A few hundred Dearborn residents came together outside of the Dearborn Police Department on Friday evening for a candlelight vigil to show their support and mourning for the people of Palestine. Organized by Dearborn resident and activist Laila Abunab-Elabed, the event called for peace and liberation in Palestine.
As the crowd formed, children were invited to gather in front where they each received a paper sign to wear. The signs each read the name and age of a child killed by airstrikes in Palestine. A few dozen children ranging from toddlers to teenagers stood in front of the crowd quietly, with many turning to wave at parents and smile for pictures.
“I have all of you guys behind me,” Abunab-Elabed said to the crowd as the group of children formed in front of her, “I have all of you guys behind this community and a community that is behind humanity.”
Dearborn lawyer and poet Hassan Salamey stood with the children while he read a poem and prayer to the crowd. “In order for you to journey with me,” Salamey began, “I need you all to close your eyes, take four deep breaths.”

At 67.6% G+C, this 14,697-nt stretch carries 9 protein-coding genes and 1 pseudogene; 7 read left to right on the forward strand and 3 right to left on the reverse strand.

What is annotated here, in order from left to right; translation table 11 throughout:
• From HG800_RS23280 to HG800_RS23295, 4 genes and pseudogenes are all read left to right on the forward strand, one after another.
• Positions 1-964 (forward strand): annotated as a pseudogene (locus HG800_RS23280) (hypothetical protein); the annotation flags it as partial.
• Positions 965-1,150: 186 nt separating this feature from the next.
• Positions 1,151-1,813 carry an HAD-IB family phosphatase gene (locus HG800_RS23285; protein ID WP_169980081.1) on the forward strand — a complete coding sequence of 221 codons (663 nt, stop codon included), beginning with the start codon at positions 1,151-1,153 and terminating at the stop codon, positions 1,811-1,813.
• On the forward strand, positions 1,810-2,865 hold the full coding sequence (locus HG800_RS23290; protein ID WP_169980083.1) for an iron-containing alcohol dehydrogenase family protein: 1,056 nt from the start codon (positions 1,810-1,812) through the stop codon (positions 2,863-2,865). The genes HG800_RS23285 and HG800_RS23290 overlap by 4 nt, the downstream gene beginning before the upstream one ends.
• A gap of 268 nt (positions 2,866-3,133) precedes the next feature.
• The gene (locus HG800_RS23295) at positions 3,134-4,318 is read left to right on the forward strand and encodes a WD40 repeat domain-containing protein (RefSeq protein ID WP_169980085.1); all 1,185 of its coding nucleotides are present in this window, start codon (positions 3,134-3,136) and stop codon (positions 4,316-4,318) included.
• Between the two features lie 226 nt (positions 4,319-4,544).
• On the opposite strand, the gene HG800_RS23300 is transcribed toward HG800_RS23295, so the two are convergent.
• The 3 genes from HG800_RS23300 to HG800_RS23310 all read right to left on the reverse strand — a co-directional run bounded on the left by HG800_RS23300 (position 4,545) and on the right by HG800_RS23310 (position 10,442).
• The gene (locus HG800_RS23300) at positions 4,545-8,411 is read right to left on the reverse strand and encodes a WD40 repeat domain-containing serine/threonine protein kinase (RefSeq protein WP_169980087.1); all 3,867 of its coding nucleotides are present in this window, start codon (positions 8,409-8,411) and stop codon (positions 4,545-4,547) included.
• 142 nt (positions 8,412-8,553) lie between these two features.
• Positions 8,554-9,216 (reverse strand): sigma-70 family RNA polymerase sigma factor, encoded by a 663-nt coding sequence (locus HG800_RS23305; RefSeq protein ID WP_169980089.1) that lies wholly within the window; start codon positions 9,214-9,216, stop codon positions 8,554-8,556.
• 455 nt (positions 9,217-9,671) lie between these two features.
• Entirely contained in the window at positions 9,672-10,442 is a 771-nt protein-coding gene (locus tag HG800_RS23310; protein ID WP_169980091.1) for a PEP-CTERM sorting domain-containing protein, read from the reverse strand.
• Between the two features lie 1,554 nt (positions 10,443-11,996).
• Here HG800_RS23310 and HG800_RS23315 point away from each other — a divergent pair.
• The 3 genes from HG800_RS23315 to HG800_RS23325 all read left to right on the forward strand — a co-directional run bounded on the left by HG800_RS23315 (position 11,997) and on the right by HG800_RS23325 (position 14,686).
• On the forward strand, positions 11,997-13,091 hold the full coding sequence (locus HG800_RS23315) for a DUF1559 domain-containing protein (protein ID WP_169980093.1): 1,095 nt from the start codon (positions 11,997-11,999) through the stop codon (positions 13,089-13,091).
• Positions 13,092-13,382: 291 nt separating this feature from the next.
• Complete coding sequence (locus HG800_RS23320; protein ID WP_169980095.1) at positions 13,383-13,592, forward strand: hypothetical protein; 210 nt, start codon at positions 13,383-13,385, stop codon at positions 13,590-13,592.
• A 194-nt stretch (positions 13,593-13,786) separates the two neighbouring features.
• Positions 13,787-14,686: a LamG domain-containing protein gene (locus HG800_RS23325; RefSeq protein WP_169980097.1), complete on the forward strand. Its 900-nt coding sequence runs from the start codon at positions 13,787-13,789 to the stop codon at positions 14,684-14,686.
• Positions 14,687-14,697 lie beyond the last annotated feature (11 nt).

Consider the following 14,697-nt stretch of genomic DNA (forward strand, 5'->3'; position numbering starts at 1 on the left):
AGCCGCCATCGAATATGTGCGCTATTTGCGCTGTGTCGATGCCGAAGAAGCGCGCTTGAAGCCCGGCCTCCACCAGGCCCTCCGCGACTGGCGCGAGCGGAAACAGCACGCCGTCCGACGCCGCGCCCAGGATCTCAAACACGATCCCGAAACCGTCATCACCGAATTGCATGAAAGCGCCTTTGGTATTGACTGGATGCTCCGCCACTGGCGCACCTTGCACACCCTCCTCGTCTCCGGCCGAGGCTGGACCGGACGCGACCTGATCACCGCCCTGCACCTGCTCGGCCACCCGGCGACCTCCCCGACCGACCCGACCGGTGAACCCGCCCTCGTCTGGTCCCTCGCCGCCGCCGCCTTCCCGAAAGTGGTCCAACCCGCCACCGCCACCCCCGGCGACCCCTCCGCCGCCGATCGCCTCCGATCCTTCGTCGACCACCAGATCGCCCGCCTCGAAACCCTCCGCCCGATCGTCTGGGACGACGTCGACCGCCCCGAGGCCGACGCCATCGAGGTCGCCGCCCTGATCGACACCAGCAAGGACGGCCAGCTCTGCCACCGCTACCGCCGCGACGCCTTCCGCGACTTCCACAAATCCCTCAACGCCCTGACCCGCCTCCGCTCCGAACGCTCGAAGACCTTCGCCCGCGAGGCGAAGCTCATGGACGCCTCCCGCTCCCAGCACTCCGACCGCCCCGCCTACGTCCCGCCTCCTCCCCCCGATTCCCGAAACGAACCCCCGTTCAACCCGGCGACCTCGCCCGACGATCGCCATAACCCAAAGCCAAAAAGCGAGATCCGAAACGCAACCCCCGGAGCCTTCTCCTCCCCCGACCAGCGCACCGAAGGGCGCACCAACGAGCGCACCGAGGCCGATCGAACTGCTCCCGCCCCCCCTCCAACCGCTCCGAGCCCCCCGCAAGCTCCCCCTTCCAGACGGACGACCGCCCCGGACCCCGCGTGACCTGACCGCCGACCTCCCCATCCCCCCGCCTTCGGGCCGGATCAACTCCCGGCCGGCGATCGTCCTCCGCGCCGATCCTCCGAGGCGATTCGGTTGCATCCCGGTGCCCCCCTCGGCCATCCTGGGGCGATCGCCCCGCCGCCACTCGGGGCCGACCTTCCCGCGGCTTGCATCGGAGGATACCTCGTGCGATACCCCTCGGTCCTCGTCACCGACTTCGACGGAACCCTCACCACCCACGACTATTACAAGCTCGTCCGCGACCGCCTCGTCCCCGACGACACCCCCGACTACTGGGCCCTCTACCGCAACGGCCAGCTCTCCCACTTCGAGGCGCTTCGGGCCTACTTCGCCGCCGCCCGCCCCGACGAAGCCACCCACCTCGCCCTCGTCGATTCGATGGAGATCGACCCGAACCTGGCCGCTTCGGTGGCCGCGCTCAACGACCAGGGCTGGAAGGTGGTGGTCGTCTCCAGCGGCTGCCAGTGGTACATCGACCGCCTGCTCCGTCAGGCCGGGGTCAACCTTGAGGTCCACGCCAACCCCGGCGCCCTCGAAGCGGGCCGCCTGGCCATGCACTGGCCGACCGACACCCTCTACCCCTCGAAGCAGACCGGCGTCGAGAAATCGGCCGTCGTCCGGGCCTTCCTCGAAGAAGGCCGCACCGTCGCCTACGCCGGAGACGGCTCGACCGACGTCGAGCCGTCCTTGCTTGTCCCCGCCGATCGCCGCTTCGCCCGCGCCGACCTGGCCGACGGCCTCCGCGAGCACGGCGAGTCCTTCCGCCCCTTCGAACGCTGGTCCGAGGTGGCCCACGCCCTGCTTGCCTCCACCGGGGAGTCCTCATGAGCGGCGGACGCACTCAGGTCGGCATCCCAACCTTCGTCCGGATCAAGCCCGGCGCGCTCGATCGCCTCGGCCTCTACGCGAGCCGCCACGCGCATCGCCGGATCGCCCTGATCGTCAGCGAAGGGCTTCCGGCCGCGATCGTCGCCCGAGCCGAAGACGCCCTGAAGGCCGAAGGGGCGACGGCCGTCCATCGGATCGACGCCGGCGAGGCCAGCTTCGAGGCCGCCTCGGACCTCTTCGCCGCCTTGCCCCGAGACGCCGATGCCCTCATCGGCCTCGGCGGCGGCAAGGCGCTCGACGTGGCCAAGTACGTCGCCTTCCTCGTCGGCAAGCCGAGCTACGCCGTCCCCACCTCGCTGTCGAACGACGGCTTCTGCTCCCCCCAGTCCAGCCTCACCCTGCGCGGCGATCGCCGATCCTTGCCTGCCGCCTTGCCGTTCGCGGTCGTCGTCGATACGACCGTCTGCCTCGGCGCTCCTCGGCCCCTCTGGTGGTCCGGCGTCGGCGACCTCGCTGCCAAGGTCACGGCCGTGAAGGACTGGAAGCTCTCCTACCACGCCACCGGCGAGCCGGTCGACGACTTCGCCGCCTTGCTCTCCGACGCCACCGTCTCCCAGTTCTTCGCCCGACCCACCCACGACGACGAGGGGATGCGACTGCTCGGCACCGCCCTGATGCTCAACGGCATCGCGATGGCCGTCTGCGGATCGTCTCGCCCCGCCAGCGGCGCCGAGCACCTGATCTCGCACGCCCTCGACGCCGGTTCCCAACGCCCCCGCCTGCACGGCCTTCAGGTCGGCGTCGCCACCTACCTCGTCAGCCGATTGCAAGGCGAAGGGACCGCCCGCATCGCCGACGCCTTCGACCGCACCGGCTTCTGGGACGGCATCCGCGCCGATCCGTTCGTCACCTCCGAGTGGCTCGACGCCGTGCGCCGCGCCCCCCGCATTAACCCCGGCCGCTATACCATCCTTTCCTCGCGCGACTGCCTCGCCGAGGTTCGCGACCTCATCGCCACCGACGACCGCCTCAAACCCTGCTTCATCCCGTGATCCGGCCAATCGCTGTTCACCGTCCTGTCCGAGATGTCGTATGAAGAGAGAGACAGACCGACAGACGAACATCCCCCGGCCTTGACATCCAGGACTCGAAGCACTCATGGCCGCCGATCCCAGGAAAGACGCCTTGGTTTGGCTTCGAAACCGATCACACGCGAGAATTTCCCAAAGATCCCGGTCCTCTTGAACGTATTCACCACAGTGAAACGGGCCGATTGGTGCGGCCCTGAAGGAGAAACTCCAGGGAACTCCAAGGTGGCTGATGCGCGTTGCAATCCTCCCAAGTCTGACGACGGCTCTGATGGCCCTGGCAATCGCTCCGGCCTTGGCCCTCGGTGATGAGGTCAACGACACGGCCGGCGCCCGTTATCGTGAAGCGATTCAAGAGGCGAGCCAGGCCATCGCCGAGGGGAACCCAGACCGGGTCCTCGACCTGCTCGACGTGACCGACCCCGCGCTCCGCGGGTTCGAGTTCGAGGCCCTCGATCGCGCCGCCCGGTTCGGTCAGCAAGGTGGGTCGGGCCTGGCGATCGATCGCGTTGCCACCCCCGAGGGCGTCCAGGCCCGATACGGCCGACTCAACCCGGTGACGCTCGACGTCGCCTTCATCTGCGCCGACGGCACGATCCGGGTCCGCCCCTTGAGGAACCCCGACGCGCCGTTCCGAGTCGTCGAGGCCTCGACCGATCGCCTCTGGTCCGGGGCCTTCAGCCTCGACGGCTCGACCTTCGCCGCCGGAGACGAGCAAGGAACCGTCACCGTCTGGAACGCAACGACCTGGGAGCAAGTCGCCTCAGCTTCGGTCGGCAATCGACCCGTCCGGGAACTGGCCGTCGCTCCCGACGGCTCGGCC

As the crowd stood and listened with their eyes closed, Salamey spoke on the importance of unity and understanding between various faiths and backgrounds. His poem continued, “Tonight we stand as the unified children of Abraham, as the sons and daughters of Muhammad, Moses and Jesus.”
He closed with a prayer in Arabic, before leading the crowd in a moment of silence.
Following Salamey’s reading, the children returned to their families as attendees helped each other light their candles one by one.
Abunab-Elabed spoke once more as the candles were lit, emphasizing the importance of youth in the community. “Your children are going to be able to tell these stories,” Abunab-Elabed said, “You are instilling such a beautiful tradition into them. They are going to grow up and be even stronger, and then their children will be even stronger.”
The crowd stood silently with their candles for several minutes, before beginning chants of “free, free Palestine!” and “end the occupation!”, led by Salamey’s young daughter.
As the vigil wrapped up with closing words from Salamey and Abunab-Elabed, as organizers arranged small candles reading “Palestine” on the ground where the group of children had stood before. These candles were lit as the event wrapped up and continued to burn while attendees slowly dispersed.
Summer Managing Photo Editor Becca Mahon can be reached at firstname.lastname@example.org.